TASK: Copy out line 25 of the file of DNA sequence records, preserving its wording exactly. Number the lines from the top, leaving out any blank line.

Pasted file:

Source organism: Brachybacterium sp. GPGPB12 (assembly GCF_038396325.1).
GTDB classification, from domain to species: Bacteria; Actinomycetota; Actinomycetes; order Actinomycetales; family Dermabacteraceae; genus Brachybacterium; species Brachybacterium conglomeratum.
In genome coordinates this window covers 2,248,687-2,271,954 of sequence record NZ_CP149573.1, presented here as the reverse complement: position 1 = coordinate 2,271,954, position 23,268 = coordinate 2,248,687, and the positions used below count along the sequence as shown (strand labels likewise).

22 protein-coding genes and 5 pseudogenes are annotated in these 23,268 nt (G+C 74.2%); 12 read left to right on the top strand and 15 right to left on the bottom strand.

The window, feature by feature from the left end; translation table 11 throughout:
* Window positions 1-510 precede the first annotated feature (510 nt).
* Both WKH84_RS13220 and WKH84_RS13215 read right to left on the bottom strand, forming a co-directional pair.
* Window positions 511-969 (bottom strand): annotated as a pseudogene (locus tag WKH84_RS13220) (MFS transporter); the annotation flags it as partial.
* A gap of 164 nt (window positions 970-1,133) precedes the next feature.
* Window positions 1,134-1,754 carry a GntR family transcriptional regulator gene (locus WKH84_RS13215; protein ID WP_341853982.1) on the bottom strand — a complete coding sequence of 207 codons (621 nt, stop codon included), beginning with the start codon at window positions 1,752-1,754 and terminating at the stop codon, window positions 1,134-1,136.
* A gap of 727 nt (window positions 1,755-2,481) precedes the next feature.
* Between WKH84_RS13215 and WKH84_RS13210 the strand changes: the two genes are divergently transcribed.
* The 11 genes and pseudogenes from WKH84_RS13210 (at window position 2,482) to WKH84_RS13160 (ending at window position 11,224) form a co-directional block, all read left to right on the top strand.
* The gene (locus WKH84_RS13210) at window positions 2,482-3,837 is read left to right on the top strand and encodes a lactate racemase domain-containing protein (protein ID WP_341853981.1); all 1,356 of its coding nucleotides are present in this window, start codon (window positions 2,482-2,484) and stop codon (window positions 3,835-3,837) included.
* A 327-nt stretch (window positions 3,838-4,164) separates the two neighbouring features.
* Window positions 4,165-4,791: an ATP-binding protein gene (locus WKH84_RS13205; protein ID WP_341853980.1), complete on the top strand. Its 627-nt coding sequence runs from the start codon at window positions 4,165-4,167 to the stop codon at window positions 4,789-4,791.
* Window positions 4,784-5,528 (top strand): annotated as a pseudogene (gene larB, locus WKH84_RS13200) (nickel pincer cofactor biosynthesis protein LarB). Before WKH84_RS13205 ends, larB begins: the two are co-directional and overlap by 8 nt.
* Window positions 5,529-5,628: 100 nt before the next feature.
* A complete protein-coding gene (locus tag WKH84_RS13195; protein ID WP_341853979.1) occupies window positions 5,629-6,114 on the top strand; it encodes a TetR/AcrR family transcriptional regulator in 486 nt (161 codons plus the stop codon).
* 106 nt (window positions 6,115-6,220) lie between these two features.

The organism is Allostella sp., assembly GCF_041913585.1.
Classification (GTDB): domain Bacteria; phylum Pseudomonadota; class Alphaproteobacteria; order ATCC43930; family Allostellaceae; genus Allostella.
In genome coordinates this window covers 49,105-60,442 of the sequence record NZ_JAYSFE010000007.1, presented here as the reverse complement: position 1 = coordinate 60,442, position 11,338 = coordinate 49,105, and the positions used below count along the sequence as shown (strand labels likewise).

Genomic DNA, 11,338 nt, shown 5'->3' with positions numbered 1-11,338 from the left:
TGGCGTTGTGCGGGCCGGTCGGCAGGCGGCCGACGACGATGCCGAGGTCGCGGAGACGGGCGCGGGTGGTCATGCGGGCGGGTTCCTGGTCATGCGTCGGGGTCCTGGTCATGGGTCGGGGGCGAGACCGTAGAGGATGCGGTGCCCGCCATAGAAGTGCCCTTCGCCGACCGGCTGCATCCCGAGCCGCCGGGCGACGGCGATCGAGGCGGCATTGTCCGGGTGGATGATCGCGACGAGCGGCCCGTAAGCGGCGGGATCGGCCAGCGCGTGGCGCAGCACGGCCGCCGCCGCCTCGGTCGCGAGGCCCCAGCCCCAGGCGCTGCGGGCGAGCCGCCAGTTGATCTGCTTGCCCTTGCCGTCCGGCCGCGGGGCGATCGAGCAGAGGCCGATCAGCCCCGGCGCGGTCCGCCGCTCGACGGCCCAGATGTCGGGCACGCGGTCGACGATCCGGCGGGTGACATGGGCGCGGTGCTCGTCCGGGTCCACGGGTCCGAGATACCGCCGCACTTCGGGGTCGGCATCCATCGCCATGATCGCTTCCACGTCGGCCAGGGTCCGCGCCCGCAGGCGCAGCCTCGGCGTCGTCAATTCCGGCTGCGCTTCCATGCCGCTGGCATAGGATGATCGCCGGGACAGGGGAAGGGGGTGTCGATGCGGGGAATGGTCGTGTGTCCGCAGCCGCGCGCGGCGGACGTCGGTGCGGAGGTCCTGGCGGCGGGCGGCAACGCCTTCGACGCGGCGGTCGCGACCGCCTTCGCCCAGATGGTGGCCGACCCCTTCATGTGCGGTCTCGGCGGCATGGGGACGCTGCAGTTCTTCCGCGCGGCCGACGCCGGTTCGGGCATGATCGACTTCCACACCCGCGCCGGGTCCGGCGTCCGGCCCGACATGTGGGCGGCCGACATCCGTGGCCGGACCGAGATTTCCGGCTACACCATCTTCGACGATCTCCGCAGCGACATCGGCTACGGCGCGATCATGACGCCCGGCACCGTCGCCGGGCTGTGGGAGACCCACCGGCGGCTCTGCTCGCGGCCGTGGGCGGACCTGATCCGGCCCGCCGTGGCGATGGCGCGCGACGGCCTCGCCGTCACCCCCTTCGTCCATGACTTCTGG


TGGCGTTGTGCGGGCCGGTCGGCAGGCGGCCGACGACGATGCCGAGGTCGCGGAGACGGGCGCGGGTGGTCATGCGGGCGGGTTCCTGGTCATGCGTCGGGGTCCTGGTCATGGGTCGGGGGCGAGACCGTAGAGGATGCGGTGCCCGCCATAGAAGTGCCCTTCGCCGACCGGCTGCATCCCGAGCCGCCGGGCGACGGCGATCGAGGCGGCATTGTCCGGGTGGATGATCGCGACGAGCGGCCCGTAAGCGGCGGGATCGGCCAGCGCGTGGCGCAGCACGGCCGCCGCCGCCTCGGTCGCGAGGCCCCAGCCCCAGGCGCTGCGGGCGAGCCGCCAGTTGATCTGCTTGCCCTTGCCGTCCGGCCGCGGGGCGATCGAGCAGAGGCCGATCAGCCCCGGCGCGGTCCGCCGCTCGACGGCCCAGATGTCGGGCACGCGGTCGACGATCCGGCGGGTGACATGGGCGCGGTGCTCGTCCGGGTCCACGGGTCCGAGATACCGCCGCACTTCGGGGTCGGCATCCATCGCCATGATCGCTTCCACGTCGGCCAGGGTCCGCGCCCGCAGGCGCAGCCTCGGCGTCGTCAATTCCGGCTGCGCTTCCATGCCGCTGGCATAGGATGATCGCCGGGACAGGGGAAGGGGGTGTCGATGCGGGGAATGGTCGTGTGTCCGCAGCCGCGCGCGGCGGACGTCGGTGCGGAGGTCCTGGCGGCGGGCGGCAACGCCTTCGACGCGGCGGTCGCGACCGCCTTCGCCCAGATGGTGGCCGACCCCTTCATGTGCGGTCTCGGCGGCATGGGGACGCTGCAGTTCTTCCGCGCGGCCGACGCCGGTTCGGGCATGATCGACTTCCACACCCGCGCCGGGTCCGGCGTCCGGCCCGACATGTGGGCGGCCGACATCCGTGGCCGGACCGAGATTTCCGGCTACACCATCTTCGACGATCTCCGCAGCGACATCGGCTACGGCGCGATCATGACGCCCGGCACCGTCGCCGGGCTGTGGGAGACCCACCGGCGGCTCTGCTCGCGGCCGTGGGCGGACCTGATCCGGCCCGCCGTGGCGATGGCGCGCGACGGCCTCGCCGTCACCCCCTTCGTCCATGACTTCTGG